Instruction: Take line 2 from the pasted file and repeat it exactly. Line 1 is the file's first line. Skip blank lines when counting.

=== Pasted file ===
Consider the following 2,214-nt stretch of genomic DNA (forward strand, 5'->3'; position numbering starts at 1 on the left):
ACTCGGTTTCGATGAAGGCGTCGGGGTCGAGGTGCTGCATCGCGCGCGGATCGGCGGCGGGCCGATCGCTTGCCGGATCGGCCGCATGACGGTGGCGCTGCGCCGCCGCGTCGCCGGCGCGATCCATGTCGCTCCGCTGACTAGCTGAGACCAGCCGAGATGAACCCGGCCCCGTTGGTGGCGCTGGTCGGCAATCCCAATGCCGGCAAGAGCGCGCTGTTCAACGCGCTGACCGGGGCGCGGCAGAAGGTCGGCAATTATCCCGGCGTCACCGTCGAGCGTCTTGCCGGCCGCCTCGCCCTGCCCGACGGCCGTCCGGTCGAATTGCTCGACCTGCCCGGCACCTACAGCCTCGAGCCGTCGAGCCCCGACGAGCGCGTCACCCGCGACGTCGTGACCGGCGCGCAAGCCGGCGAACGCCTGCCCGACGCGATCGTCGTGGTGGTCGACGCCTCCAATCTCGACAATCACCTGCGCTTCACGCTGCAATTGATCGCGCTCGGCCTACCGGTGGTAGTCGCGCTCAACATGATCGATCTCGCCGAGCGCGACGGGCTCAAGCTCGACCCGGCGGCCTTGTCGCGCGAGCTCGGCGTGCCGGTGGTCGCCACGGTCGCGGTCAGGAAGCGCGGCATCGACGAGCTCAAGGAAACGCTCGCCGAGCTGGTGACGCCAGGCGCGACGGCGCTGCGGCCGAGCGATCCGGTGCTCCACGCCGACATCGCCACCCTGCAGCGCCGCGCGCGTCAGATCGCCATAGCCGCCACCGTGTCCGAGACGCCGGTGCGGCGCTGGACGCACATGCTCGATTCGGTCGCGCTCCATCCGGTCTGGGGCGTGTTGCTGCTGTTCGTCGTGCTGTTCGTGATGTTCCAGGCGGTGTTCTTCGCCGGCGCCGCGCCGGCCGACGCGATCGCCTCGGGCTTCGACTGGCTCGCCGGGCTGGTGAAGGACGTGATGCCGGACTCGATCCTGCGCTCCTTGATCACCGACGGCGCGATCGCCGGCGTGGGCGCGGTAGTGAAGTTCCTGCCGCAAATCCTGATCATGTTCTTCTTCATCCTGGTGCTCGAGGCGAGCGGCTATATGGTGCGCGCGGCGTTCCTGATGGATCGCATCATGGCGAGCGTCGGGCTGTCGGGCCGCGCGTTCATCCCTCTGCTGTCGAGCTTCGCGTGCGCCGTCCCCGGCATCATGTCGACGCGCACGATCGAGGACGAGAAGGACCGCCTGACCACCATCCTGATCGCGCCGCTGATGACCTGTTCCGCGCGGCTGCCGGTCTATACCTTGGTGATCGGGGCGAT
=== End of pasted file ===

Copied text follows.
ACTCGGTTTCGATGAAGGCGTCGGGGTCGAGGTGCTGCATCGCGCGCGGATCGGCGGCGGGCCGATCGCTTGCCGGATCGGCCGCATGACGGTGGCGCTGCGCCGCCGCGTCGCCGGCGCGATCCATGTCGCTCCGCTGACTAGCTGAGACCAGCCGAGATGAACCCGGCCCCGTTGGTGGCGCTGGTCGGCAATCCCAATGCCGGCAAGAGCGCGCTGTTCAACGCGCTGACCGGGGCGCGGCAGAAGGTCGGCAATTATCCCGGCGTCACCGTCGAGCGTCTTGCCGGCCGCCTCGCCCTGCCCGACGGCCGTCCGGTCGAATTGCTCGACCTGCCCGGCACCTACAGCCTCGAGCCGTCGAGCCCCGACGAGCGCGTCACCCGCGACGTCGTGACCGGCGCGCAAGCCGGCGAACGCCTGCCCGACGCGATCGTCGTGGTGGTCGACGCCTCCAATCTCGACAATCACCTGCGCTTCACGCTGCAATTGATCGCGCTCGGCCTACCGGTGGTAGTCGCGCTCAACATGATCGATCTCGCCGAGCGCGACGGGCTCAAGCTCGACCCGGCGGCCTTGTCGCGCGAGCTCGGCGTGCCGGTGGTCGCCACGGTCGCGGTCAGGAAGCGCGGCATCGACGAGCTCAAGGAAACGCTCGCCGAGCTGGTGACGCCAGGCGCGACGGCGCTGCGGCCGAGCGATCCGGTGCTCCACGCCGACATCGCCACCCTGCAGCGCCGCGCGCGTCAGATCGCCATAGCCGCCACCGTGTCCGAGACGCCGGTGCGGCGCTGGACGCACATGCTCGATTCGGTCGCGCTCCATCCGGTCTGGGGCGTGTTGCTGCTGTTCGTCGTGCTGTTCGTGATGTTCCAGGCGGTGTTCTTCGCCGGCGCCGCGCCGGCCGACGCGATCGCCTCGGGCTTCGACTGGCTCGCCGGGCTGGTGAAGGACGTGATGCCGGACTCGATCCTGCGCTCCTTGATCACCGACGGCGCGATCGCCGGCGTGGGCGCGGTAGTGAAGTTCCTGCCGCAAATCCTGATCATGTTCTTCTTCATCCTGGTGCTCGAGGCGAGCGGCTATATGGTGCGCGCGGCGTTCCTGATGGATCGCATCATGGCGAGCGTCGGGCTGTCGGGCCGCGCGTTCATCCCTCTGCTGTCGAGCTTCGCGTGCGCCGTCCCCGGCATCATGTCGACGCGCACGATCGAGGACGAGAAGGACCGCCTGACCACCATCCTGATCGCGCCGCTGATGACCTGTTCCGCGCGGCTGCCGGTCTATACCTTGGTGATCGGGGCGAT